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Are The Stock Markets Taking A Break From Their Rapid Rise?

The markets are looking strong but as it usually happens, things start looking a little directionless at the top

By Govindraj Ethiraj
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Are The Stock Markets Taking A Break From Their Rapid Rise?

On today’s episode, financial journalist Govindraj Ethiraj talks to Neil Shah, Vice President of Counterpoint Research.

  • <00:55> Are The Stock Markets Taking A Break From Their Rapid Rise?
  • <03:35> Foxconn & Vedanta have both said they will find new partners. But Who Could Those Be? with Neil Shah
  • <13:30> And hmm..Mohandas Pai and former SBI Chairman Rajneesh Kumar join a Byju advisory board
  • <16:22> The Government Says No Need To Revisit A 28% Tax On Online Gambling


NOTE: This transcript contains only the host's monologue and does not include any interviews or discussions that might be within the podcast. Please refer to the episode audio if you wish to quote the people interviewed. Email [email protected] for any queries.

Good morning, it's Friday, the 14th of July and I’m Govindraj Ethiraj coming to you from Mumbai, India’s financial capital and most rocking city in the world !

Our Top Reports For Today

  • Are The Stock Markets Taking A Break From Their Rapid Rise?
  • Foxconn & Vedanta have both said they will find new partners. But Who Could Those Be?
  • The Government Says No Need To Revisit A 28% Tax On Online Gambling
  • And hmm..Mohandas Pai and former SBI Chairman Rajneesh Kumar join a Byju advisory board.

Markets Hit A New Peak And Might Be Stretched

We are still hitting new highs in the markets and thus must record that at The Core Report.
The BSE Sensex yesterday hit a new high of 66,064 before dropping to a low of 65,452 and ending at 65,559. The Nifty 50 also hit a record high at 19,567 but eventually settled down with a small gain of 29 points at 19,414.

The markets are looking strong but as it usually happens, things start looking a little directionless at the top.
The key driver so far and projected ahead has been earnings and higher margins in companies, benefiting from lower material costs or strong financial activity in the case of banks and non-bank institutions.

But now some leading brokerages are saying valuations are stretched at this point.

Bloomberg is reporting that both Goldman Sachs and CLSA have warned that equities are looking expensive.
Global funds may thus find better bargains in other emerging markets after pouring $13 billion into local stocks this year as domestic retail traders turn net sellers.

Goldman Sachs and Morgan Stanley, among others, have put out very long-term bullish reports just in the last two months on India. The valuation question does not of course suggest their view has changed but acknowledges that even the best things must come at a good price.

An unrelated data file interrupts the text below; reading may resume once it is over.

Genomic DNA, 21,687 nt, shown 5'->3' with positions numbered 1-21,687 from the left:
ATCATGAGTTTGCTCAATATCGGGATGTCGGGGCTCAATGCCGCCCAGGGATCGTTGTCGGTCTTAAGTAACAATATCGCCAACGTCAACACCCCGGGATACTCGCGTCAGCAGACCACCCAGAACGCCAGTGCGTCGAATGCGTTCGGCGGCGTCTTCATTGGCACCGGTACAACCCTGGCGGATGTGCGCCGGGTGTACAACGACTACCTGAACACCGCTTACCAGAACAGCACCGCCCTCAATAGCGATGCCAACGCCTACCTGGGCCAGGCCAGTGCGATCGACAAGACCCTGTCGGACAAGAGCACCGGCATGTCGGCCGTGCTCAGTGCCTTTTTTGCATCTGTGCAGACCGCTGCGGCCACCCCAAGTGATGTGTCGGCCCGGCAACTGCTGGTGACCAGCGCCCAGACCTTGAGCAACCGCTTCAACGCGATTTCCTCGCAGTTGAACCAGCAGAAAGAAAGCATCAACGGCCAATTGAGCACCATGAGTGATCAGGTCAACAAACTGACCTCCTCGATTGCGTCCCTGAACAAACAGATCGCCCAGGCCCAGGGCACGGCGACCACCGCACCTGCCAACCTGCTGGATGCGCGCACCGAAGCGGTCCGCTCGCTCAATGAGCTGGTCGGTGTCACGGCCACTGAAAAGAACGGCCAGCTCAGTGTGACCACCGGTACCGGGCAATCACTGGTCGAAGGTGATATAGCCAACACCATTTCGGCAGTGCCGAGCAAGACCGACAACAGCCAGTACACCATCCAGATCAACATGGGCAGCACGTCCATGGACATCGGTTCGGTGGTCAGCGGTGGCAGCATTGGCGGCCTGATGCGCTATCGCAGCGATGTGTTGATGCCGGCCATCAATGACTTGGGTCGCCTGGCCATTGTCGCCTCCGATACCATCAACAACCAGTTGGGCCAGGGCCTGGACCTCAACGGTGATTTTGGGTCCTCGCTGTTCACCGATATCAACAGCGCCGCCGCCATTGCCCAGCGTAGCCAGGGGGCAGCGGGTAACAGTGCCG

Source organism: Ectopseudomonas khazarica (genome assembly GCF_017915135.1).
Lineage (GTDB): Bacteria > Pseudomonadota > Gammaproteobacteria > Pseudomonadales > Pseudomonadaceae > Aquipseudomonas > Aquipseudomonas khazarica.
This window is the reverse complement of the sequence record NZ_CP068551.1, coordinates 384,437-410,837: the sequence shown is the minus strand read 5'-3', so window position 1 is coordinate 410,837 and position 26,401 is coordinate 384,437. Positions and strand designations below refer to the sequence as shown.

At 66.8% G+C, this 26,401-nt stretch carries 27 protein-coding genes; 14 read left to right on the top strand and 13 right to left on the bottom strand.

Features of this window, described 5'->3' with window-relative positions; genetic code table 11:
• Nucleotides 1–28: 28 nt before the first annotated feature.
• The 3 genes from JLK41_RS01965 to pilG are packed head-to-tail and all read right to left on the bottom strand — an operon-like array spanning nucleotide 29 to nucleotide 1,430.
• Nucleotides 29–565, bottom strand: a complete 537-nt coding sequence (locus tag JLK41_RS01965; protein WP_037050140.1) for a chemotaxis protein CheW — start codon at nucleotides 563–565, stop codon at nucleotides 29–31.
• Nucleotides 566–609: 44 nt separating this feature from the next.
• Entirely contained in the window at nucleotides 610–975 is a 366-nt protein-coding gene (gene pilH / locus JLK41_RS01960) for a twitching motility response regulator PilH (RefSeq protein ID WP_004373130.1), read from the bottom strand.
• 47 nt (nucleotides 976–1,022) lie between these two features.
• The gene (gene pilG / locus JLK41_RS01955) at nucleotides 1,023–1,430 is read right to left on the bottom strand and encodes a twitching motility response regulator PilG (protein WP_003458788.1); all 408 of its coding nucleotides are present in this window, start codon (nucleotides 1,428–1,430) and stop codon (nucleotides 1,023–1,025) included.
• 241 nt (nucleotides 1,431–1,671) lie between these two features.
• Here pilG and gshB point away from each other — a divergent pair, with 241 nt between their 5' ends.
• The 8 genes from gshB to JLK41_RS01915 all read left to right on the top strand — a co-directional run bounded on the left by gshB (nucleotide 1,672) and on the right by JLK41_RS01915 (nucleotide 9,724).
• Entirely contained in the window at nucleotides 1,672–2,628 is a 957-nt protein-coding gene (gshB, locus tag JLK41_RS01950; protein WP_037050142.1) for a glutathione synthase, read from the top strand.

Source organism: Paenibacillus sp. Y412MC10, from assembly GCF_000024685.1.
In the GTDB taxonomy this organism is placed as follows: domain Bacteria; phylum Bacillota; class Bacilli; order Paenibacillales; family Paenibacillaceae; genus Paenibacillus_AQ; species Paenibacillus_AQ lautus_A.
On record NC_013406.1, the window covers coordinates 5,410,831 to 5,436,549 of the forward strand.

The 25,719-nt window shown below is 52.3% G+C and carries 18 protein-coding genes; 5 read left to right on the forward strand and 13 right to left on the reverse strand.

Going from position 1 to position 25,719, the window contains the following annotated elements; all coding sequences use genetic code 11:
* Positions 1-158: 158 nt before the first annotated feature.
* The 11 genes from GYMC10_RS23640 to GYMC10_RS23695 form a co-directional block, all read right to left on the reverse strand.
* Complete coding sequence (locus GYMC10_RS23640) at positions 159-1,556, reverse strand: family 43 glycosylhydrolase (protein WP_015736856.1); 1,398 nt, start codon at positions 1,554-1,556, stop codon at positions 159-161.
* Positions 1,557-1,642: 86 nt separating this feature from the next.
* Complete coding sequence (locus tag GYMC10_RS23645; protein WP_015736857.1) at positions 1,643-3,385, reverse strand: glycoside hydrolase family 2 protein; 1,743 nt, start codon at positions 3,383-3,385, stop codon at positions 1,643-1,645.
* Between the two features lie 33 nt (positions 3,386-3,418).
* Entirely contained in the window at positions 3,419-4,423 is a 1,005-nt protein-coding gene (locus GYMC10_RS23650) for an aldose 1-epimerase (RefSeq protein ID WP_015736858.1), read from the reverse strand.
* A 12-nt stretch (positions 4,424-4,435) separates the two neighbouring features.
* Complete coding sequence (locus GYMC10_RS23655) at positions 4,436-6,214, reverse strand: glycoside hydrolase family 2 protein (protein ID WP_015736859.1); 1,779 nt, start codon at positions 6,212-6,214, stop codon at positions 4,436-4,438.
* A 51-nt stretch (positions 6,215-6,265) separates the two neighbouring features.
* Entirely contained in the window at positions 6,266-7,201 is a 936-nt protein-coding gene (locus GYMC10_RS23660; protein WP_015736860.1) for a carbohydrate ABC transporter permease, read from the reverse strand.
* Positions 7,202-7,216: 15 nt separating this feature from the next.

Rupal Agarwal, quantitative strategist at brokerage Sanford C Bernstein told Bloomberg that they don’t think that markets are not as attractive from a valuation standpoint as they were a quarterback.

The sharp rise in the market has obviously surprised many but also moved indicators faster and further ahead than people expected.

The MSCI India Index’s 12-month forward-earnings multiple has risen to nearly 21 times from 18.5 times just over three months ago, according to data compiled by Bloomberg.

That’s above its 10-year average and more than 50% higher than the valuation for the broader Asian gauge.

According to Bloomberg, CLSA said late in June that valuations are “exceedingly rich” and analysts’ earnings expectations are too optimistic.

Goldman’s analysts argued that valuations are expensive and that there will be a consolidation in the third quarter.

National Stock Exchange data shows that retail investors seem to be now also feeling a little fatigued holding on to the stock and are selling, with net sales of $1.4 billion May, Bloomberg says.

Foxconn-Vedanta, Where Will They Go Next? 

And days after Taiwanese electronics giant Foxconn and metals and minerals major Vedanta formally announced they were parting ways from a $19.5 billion semiconductor joint venture project and plant to come up in Gujarat, both have said they will go at it independently, with other partners of course.

Neither of them has the technology to make semiconductors though Foxconn to be fair is somewhere in the ecosystem of electronics manufacture - they are the guys who make iPhones for Apple in China and elsewhere.

But the important thing to remember is that there are very few companies in the world who can provide the manufacturing capability. So it is quite likely that they will each woo or tie up with roughly a handful of possible names in the world. If someone else does not beat them first.

Interestingly, a key component of a chip is design and India already has the design capability which by the way is worth more than 50% of the value of the chip.

But that capability while it sits in India also resides within the engineers who work for companies like Texas Instruments which answer to their parents, mostly in the United States.

Nothing much you can do there except to poach I would imagine but that’s a different discussion.

Amongst the really big foundries for advanced nodes which turn out the more sophisticated chips used in the latest iPhones and the like, TSMC, Samsung and Intel don’t look like they are coming to India.

Also, India is looking to manufacture what is known as mature nodes which are larger than 14 NM.
There are also what are known as foundries which only manufacture chips based on the spec that you give them.

As this space hots up, it will be of course interesting to see who ties up with what and to produce what kind of chips.

To get a sense of what’s at stake and who really are the likely partners, I reached out to Neil Shah, Vice President of Counterpoint Research who has been kind enough to take us through the dynamics of electronics and semiconductor manufacture in the past here at the Core Report.